If I stumble or ramble a bit with this entry, I hope the reader will forgive me. There is reason for it.
Eighteen years ago I embarked on a leg of my life's journey that has been and continues to be profound. I professed vows as a permanent deacon in the Catholic Church.
Like marriage, and the raising of children, this path - this road I now travel on - is one from which I cannot turn back, even if I desired it. The knowledge that this road only goes one way does not detract from my being a traveler on it, nor my desire to be there.
Despite the many mistakes and missteps I have made, I'm still standing. Some of these errors have been large and profound. One or two were even compounded by my efforts to try turning back, to start over. Innocent as I thought this might be, it became obvious that even this could not stop the divine momentum that was put in motion on that day, and the others like it: the day I married my dear wife, and the dates of birth of our children.
Three years ago, I entered among the posts of this blog that I had finally recognized that I was past the 'estranged' relationship I had with the Catholic Church as a result of the way I had chosen to do things. It is true that at in that moment I had reconciled myself to the past. Looking back, though, the goal to change my life may not quite have reached the expectations I had put behind those words. There is still some baggage to unload.
A year ago, I was challenged by the concept that I had 'fallen off my horse' making those errors, but the horse had found me and was attempting to get me back in his saddle, as only a faithful horse can do.
Today, the horse is still patiently waiting.
He waits because I still have much to understand at a deeper level. I have sensed that some truths I hold are not Universal Truths. I am at odds about the disconnect between Jesus' command to "love one another" and the debate over issues that never seem to go away: the role of women in the Church, the issues related to sexual orientation, and whether or not the US Health & Human Services' "mandate" really threatens First Amendment rights to freedom of religious practice and expression. He waits, ever so faithful and patient, because I have the garden of my family to tend. We're really starting to feel our age all of a sudden. He waits, like a dear friend, because while change has come slow and life keeps turning pages, I am moving forward and not backward. I have been reminded what is meant by the psalmist in Ps. 139, and was put so simply in Baltimore Catechism #1: God is everywhere.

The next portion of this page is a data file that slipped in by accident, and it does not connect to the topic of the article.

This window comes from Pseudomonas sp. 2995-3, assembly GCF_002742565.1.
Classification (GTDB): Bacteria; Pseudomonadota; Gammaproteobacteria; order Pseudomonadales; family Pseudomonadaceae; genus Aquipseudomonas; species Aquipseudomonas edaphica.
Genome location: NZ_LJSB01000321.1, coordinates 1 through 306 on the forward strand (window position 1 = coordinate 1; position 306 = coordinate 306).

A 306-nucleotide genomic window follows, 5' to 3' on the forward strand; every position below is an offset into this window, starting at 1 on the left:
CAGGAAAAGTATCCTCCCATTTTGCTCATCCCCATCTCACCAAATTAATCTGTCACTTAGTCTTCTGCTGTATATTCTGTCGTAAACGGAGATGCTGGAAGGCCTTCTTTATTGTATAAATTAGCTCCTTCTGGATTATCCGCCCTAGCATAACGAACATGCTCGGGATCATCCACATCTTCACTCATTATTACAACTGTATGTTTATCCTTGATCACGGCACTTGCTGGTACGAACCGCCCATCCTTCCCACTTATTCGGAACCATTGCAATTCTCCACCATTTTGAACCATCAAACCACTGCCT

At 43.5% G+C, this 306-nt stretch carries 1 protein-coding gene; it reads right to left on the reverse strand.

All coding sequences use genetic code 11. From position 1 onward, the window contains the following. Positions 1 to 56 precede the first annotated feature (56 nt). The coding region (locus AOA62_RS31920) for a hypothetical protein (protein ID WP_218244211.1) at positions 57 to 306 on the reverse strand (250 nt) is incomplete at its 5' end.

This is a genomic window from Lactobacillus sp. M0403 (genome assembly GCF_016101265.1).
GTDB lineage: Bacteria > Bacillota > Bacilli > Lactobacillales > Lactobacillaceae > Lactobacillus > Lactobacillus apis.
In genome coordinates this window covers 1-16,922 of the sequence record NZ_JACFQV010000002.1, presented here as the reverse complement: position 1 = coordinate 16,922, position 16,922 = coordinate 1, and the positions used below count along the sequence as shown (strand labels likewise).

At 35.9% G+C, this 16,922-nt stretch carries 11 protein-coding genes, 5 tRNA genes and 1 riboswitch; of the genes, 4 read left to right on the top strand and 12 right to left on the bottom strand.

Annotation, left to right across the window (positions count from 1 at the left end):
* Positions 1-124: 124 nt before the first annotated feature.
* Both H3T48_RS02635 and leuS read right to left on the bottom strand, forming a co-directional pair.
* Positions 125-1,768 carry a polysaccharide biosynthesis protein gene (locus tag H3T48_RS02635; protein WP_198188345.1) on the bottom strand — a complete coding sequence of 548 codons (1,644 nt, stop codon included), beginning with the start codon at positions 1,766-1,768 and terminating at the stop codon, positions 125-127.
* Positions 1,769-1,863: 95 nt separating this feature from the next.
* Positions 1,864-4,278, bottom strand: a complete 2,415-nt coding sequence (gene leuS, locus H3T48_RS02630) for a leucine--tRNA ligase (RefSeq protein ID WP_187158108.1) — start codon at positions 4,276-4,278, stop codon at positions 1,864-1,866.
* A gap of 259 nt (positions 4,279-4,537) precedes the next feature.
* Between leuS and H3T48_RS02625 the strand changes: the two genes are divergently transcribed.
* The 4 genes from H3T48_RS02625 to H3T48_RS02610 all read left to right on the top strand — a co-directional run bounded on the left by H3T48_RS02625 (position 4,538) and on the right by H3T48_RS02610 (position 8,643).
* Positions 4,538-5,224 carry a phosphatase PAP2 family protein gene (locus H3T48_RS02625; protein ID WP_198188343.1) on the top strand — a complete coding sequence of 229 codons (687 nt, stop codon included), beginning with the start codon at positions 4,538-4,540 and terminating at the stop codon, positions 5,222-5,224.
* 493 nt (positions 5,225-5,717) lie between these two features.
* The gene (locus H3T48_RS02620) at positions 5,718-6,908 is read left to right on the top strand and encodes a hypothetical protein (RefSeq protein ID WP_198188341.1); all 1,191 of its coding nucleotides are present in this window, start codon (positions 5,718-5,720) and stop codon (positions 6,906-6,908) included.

That's right. There is no separation. You can't run away from your Creator. He knows you; he knows you better than you know yourself and he knows where you are. You may attempt to put up walls and barricades, but he will knock every one of them down. You may deny his existence, but he will put up reminders at every turn, and only in the last moment of this life would any denial stick.
You can think all you want that our great nation separates religion and faith from governance; but it can't. The people who elect our representatives in government do not en masse leave their faith at the door to the polling place. The best that can come of this is that we have the freedom to live our faith while accepting that we cannot force everyone else to believe and practice as we do, even if it seems that it is our mission is to convert others. (By the way, nowhere does the biblical mandate to evangelize say force it down people. That goes against several other practices.)
God is everywhere. This Truth is probably one of the hardest lessons I have had to remember as an adult. In adult life we tend to compartmentalize everything, including God's place in the world and in personal day-to-day living. But even in our periods of recreation (and maybe especially then), God is there. I am continually surprised in the ways God uses to remind me of his presence and his love. Had Paul of Tarsus added this to his list (In Christ there is neither Jew nor Greek, slave nor freeman, male or female; all are alive in him), it might have been easier to remember. But no sooner do I write this that I am prompted by memory of where he wrote, Who can separate us from the love of Christ?
I wrote as a status update to announce my anniversary that I continue to serve diaconal ministry in prayer. This I do. It, too, is not as simple as it sounds. Focus on prayer can often be elusive, its fervor muddied by multitasking in an effort to keep moving and get things done. Still, this is perhaps the most meaningful personal accomplishment of the last three years. I liken it to a toddler making his first unsupported steps to walk.
As long as I continue to show signs of progress, my faithful friend will continue to be patient and at my side, waiting for me to allow him to take me to places I would never otherwise see.